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#15: Five must-read tips for all new Detroiters

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With all the media buzz around the positive things happening in Detroit right now, it's no surprise that talented people from all over the world are migrating to Detroit. Some still aren't believers but for those of us who have been here through the mass exodus and now whats being called the "revitalization" of the city, we see the high level of enthusiasm that people have about moving to The D. As a native Detroiter, I am glad to see that people are finally able to appreciate all that Detroit has to offer and I love the idea of folks from all over bringing their optimism and creative energy to a city that I've loved my whole life. Here's a bit of advice for all you new Detrioters to help make your transition to Motown a little easier for you (and us too):

1. Do Not Show Disdain for actual Detroiters So you moved to Detroit, found a great job working near downtown or even better you have your own business. You made friends with a bunch of creative, hipster, arsty people whom you've found you have common interests. You guys have a great time drinking craft beers, and talking about artsy hipster stuff. GREAT! Yet, when you come across people who don't fit in with the "cool kids," you become uncomfortable. You in your mind feel like "those people,' look out of place and don't belong here. Unfortunately, I see this a lot: "Regular," working class citizens who've lived in Detroit their whole lives being treated and made to feel like they don't belong here or don't fit in with the new "movement.' The worst is when I see business owners doing this. You opened your little organic, vegan, all natural whatever in a gentrificated neighborhood and don't even know how to connect with the people who live next door to your business. Don't do that. I'm not even gonna get deep into this, just don't do this. Don't conduct yourself like you have more of a right to be here than people who are actually from here. That's not a good look.

2. Get Around to Other Parts of the City This is the reason why you are so uncomfortable with the presence of "regular Detroit people.' You don't know any! You spend all your time in Downtown, Midtown, and Corktown and so you have no real view of who Detroit really is. I mean, don't get me wrong, these areas are all really great neighborhoods and you are more than welcome to have your preference on where you hang out, but there's nothing wrong with getting around the city and patronizing businesses in other parts of town.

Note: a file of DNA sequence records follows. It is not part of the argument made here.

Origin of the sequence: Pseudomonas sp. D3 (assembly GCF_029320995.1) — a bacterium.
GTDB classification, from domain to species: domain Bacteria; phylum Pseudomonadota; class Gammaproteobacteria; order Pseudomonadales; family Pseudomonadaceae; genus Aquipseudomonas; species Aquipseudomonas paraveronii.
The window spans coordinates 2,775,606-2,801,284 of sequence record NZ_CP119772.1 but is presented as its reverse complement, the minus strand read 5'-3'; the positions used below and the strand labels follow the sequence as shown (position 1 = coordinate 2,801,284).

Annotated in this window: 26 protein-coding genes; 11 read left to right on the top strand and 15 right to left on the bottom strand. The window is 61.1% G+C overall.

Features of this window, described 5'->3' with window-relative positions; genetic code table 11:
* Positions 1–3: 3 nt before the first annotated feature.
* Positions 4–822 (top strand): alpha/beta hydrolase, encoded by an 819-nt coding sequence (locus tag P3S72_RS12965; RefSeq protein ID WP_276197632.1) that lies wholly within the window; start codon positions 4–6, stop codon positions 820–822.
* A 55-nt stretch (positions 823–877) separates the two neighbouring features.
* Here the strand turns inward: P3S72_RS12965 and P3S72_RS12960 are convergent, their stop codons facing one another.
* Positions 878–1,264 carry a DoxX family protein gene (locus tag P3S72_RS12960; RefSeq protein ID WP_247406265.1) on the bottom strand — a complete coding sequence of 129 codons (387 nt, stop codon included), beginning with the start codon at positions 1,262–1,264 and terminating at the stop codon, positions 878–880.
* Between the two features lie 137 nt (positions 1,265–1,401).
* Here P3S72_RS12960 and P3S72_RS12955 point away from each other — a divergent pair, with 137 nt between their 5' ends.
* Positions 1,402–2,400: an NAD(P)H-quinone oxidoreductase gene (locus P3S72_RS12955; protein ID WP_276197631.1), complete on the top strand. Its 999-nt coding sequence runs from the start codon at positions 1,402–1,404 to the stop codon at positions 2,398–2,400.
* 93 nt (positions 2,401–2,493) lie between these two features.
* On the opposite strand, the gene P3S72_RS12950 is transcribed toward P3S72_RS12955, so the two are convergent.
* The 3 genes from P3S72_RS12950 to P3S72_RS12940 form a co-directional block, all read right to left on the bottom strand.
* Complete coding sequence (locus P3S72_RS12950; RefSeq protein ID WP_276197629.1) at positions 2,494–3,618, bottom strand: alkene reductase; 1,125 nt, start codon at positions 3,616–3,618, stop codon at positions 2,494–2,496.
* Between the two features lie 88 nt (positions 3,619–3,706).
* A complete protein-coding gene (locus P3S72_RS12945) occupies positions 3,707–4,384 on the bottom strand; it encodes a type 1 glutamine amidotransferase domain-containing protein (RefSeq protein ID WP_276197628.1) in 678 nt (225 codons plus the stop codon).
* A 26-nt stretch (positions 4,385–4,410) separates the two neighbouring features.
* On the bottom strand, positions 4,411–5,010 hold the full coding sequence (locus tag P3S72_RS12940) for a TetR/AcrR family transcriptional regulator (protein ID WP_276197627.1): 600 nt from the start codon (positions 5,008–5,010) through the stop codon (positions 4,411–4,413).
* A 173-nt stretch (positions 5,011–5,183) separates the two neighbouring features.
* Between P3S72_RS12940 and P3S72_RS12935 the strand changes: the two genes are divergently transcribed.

3. Show Detroit Pride Take pride in your new city. Show contempt to people who continue to talk smack about Detroit. You live here now so YOU know why it's a great place. Brag to everyone about why moving to Detroit was the right decision because no one ever seems to get it until they actually have the opportunity to come here and find out for themselves.

4. Say Hello You can tell when someone is not from Detroit when they go out of their way to avoid eye contact and fail to say "hello,' when passing by on the street. This may seem weird to people in other cities, but in Detroit, we speak. Contrary to what a lot of outsiders think, Detroiters are very welcoming people. All most every time I meet some one from another country visiting Detroit, they consistently marvel at how nice the people are here and how easy it is to make friends.

5. Do Not Walk Around the Streets Alone at Night It's so disheartening when someone who moved to the city with such great expectations and optimism gets caught off guard and victimized simply because they threw caution to the wind in their quest to prove everyone wrong about Detroit. So matter what, you should always play it safe. If you knew any real Detroiters, they would have told you this. People who are really from Detroit know better. I appreciate that you have moved here and feel safe and comfortable frolicking around the streets after a night of drinking craft beers at the new hot spot in midtown. I think that's cute! However, I've lived here most of my life and I still wouldn't be caught walking to my car or stopping for gas in the we hours of the night.

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